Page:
Silly Sextet Shorts
Salt Lake Acting Company's hilarious "Mere Mortals" recalls the best SNL sketches -- with a higher IQ.
By Scott C. Morgan
MAY 4, 1998: Blame it on TV. Blame it on fast-food restaurants. But don't look to David Ives' Mere Mortals as a cause for the American culture's short attention span and shallow consumerism.
Instead, Mere Mortals delivers what American audiences expect from television comedy, with an added punch of meaningful insight. Even though Mere Mortals' collection of six plays contain intelligent perspectives you usually don't find from late-night TV comedy, it still has enough bawdy humor and brevity to satisfy any regular fan of Saturday Night Live or Mad TV.
Anyone familiar with Ives' previous short play romp All In the Timing knows that he is a master of combining parody, witty dialogue and theatricality to create gut-wrenching laughter. While Mere Mortals lacks some of the unique theatrical tricks employed in many of Timing's plays, Ives still shows he can be just as funny in plays that are more straightforward and to the point.
Understandably, the producers at Salt Lake Acting Company (who produced All In the Timing three seasons ago) wanted to capitalize on Ives again by presenting Mere Mortals this season. While this smacks of Hollywood "sequel-itis," it's not necessarily a sign of sell-out, especially when Ives' work offers so much wit and craftsmanship that is uncommon of most sequels.
With four clever directors and six changeling-energized actors, Mere Mortals continually amuses as it jumps from scenario to scenario.
The Lilliput Land miniature golf course serves as the setting for Foreplay Or: The Art Of the Fugue, as three couples find innuendo from golf terms and guide-book pick-up lines, eventually creating a fugue of sexually charged cacophony. Under David Mong's direction, Foreplay serves as a great Ives ice-breaker and sets the tone for the smart silliness that follows.
Craig Rich's direction of the following playlets Mere Mortals and Time Flies is polished, though marred slightly by actor dialect delivery problems and the material itself. These problems occur specifically in Mere Mortals, which has three high-rise construction workers spending their lunch break discussing their own unique claim to fame. Throughout the piece, the actors audibly struggle with their Brooklyn accents and never come off as genuine with their concerns. And while Ives' examination of the common man's need to be significant is good, the subject has been explored elsewhere before (and even touched upon in Mere Mortals' final playlet).
Thankfully, Time Flies quickly follows and confirms Ives' wonderful way of creating absurd situations filled with guffaw-heavy puns. Featuring Kathryn Atwood and Mark Chambers as two awkward mayflies on their first date, Time Flies shows Ives' creative way of combining life science, human sexual tension and carpe deim enthusiasm into one short play. As the spastic mayflies realize that they only have 24 hours to live, Atwood and Chambers have wonderful comic timing and are hilarious with their insect-like movements and appendages.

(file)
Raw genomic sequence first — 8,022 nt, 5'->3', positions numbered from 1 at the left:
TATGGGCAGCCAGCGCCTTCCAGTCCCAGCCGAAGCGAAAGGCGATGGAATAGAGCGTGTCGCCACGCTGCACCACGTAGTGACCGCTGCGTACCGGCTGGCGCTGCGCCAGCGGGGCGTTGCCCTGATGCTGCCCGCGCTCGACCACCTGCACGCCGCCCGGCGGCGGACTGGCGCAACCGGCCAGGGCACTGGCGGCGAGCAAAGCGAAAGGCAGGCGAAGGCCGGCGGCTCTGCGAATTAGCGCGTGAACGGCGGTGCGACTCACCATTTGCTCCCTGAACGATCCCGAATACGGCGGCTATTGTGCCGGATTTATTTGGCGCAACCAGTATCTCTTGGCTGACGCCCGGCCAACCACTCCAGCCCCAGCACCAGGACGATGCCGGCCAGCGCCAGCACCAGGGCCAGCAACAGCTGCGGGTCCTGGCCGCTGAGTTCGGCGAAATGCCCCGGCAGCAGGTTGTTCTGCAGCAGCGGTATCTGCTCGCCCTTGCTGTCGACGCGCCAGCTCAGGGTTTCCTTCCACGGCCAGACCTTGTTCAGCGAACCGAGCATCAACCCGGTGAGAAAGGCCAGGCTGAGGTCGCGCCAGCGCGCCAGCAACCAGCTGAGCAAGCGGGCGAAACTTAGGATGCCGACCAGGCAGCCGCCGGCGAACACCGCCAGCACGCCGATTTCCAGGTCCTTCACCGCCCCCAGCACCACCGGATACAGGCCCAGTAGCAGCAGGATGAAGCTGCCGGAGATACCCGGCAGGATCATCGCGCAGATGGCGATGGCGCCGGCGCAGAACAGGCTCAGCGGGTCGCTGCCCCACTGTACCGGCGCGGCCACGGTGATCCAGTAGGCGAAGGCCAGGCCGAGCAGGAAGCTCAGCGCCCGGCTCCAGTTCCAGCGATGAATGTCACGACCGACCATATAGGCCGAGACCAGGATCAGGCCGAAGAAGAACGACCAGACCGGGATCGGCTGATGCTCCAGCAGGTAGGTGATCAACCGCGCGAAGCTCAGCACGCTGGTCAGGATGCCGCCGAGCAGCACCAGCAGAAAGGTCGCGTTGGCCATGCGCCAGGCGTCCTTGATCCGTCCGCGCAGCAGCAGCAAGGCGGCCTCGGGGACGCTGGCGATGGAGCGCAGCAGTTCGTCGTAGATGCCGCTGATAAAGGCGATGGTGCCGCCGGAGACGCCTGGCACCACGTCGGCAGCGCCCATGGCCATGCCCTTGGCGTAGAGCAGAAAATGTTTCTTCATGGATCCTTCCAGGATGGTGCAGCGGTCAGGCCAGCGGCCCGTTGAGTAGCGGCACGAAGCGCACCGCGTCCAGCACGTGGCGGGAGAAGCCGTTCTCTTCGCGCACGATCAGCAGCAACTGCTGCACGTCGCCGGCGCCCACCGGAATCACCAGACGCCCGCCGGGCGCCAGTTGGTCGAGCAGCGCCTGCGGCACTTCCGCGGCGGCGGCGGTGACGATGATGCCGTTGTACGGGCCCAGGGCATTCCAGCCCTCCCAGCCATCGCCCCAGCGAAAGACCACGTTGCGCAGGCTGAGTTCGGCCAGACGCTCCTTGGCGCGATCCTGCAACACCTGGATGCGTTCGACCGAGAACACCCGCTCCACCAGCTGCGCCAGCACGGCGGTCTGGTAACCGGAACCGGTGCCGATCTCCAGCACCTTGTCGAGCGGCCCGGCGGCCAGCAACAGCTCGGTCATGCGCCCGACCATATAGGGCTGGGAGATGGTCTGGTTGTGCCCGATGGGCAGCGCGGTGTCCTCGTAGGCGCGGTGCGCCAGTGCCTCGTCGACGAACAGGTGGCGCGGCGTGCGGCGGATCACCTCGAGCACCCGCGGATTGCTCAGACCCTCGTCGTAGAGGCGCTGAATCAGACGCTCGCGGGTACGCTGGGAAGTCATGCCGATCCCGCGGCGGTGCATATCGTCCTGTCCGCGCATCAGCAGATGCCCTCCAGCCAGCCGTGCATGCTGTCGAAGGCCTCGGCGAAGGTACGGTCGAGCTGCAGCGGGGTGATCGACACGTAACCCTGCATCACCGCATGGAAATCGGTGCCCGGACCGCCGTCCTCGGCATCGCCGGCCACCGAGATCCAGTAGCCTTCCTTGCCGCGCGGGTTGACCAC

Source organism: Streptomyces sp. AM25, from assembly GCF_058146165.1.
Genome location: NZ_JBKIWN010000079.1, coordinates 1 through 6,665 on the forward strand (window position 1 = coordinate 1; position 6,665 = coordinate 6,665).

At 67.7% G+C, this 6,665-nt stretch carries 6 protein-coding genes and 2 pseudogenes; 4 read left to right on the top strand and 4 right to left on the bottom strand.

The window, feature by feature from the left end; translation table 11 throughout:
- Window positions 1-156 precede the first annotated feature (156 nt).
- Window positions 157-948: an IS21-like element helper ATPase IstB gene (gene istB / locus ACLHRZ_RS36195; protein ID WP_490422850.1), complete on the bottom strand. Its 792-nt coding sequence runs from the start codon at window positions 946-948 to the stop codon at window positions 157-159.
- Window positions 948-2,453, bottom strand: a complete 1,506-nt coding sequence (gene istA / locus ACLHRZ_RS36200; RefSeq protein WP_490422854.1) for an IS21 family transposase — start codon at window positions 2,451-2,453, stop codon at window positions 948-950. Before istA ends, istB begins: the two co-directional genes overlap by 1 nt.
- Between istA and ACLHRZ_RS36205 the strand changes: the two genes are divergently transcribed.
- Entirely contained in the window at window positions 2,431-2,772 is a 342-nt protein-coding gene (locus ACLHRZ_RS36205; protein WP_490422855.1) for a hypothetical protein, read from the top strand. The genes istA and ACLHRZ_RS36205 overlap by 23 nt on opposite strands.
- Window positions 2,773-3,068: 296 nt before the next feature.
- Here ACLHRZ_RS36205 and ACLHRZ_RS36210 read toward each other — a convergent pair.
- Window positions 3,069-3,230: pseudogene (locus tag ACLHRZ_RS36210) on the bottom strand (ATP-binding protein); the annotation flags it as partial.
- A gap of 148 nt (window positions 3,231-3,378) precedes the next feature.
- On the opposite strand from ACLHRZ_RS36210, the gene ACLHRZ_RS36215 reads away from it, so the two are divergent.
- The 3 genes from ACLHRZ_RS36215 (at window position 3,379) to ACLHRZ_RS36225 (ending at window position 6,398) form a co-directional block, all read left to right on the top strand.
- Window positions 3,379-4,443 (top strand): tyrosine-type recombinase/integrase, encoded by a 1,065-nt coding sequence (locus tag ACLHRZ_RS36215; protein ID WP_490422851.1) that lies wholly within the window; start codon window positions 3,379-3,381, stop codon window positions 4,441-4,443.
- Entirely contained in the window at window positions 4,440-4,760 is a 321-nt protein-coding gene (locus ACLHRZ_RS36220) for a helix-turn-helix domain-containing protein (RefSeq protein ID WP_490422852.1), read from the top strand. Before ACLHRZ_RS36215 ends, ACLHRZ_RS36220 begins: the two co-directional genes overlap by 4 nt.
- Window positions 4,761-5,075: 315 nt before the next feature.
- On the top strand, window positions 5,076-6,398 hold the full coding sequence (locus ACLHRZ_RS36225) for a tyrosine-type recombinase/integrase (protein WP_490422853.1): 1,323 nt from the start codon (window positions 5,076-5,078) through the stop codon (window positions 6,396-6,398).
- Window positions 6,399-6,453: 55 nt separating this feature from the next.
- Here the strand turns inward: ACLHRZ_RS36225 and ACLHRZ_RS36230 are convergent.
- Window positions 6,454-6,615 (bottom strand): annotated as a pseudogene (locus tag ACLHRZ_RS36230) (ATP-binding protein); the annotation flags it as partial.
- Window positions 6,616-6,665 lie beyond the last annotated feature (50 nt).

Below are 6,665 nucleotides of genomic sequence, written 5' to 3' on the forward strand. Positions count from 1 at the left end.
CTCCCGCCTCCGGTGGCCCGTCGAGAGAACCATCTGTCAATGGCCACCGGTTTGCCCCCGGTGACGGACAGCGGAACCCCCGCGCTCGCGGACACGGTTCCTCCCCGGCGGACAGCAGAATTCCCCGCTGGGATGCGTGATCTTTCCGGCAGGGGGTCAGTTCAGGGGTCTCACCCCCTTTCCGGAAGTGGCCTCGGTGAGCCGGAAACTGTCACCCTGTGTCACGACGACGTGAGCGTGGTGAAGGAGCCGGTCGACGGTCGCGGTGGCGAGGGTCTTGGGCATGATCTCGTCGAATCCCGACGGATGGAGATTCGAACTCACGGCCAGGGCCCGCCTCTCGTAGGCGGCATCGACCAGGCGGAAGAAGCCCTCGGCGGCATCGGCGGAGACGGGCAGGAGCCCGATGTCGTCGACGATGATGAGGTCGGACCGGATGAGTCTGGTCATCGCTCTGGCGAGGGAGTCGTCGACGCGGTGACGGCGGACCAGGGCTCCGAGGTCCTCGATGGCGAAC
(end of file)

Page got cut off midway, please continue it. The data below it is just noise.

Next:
Just like All In the Timing's minimalist parody of Einstein on the Beach in Philip Glass Buys a Loaf of Bread, Mere Mortals also has a parody that pokes fun at another artist. Speed-the-Play takes its title from David Mamet's Speed-the-Plow, and is Ives way of skewering Mamet's patented testosterone-filled male worlds and blatant sexism that paint women into two basic roles: "bitch" and "whore."
In just under 10 minutes, the members of the "Chicago, Ill., Men's Club" present paired-down versions of Mamet's American Buffalo, Speed-the-Plow, Oleanna and Sexual Perversity In Chicago. They also manage to get the F-word to punctuate nearly every sentence, in over-exaggerated Mamet fashion. Those familiar with Mamet will have an uproarious time, while those unaccustomed may be puzzled at all the good-natured profanity and carefree misogyny.
Along with Speed-the-Play, Dr. Fritz: Or The Forces of Light shares Tracy Callahan's capable directing skills. Set in a Third-World doctor's office, Ives makes Dr. Fritz into a voodoo witch-doctor parody that also asks the significant question about the role that God plays in our lives. It's an unlikely combination, but works even with Ives' tongue-in-cheek humor. Jeanette Puhich is a marvel as the medium to both Dr. Fritz and his receptionist.
Mere Mortals finishes on a distinctly artistic and intellectual note with Degas, C'est Moi in which an unemployed New Yorker named Ed (honestly played by Kim Weiss) wakes up one day and thoughtfully decides that he is the impressionist painter Edgar Degas. Decidedly laid-back and reflective, Degas, C'est Moi explores our fascination with famous figures from history, and the need to leave our own significant thumbprint for future generations. It offers a helpful suggestion that we should live our lives uniquely as our own instead of trying to model them on others.
Under the direction of Keven Myhre, Degas, C'est Moi is a crowning touch to an evening showcasing Ives' oddball sense of humor and humanity. Each member of Mere Mortal's cast stands out and makes up an entertaining ensemble. The simple and effective production design work is from Myhre and Jim Craig (lighting design).
Just as Ives pointed out in All in the Timing's wacky playlets that we should make the most of our limited time on Earth, his musings on life and humanity in Mere Mortals are just as poignant and peculiar to us all who are "merely mortal," with short attention spans and all.
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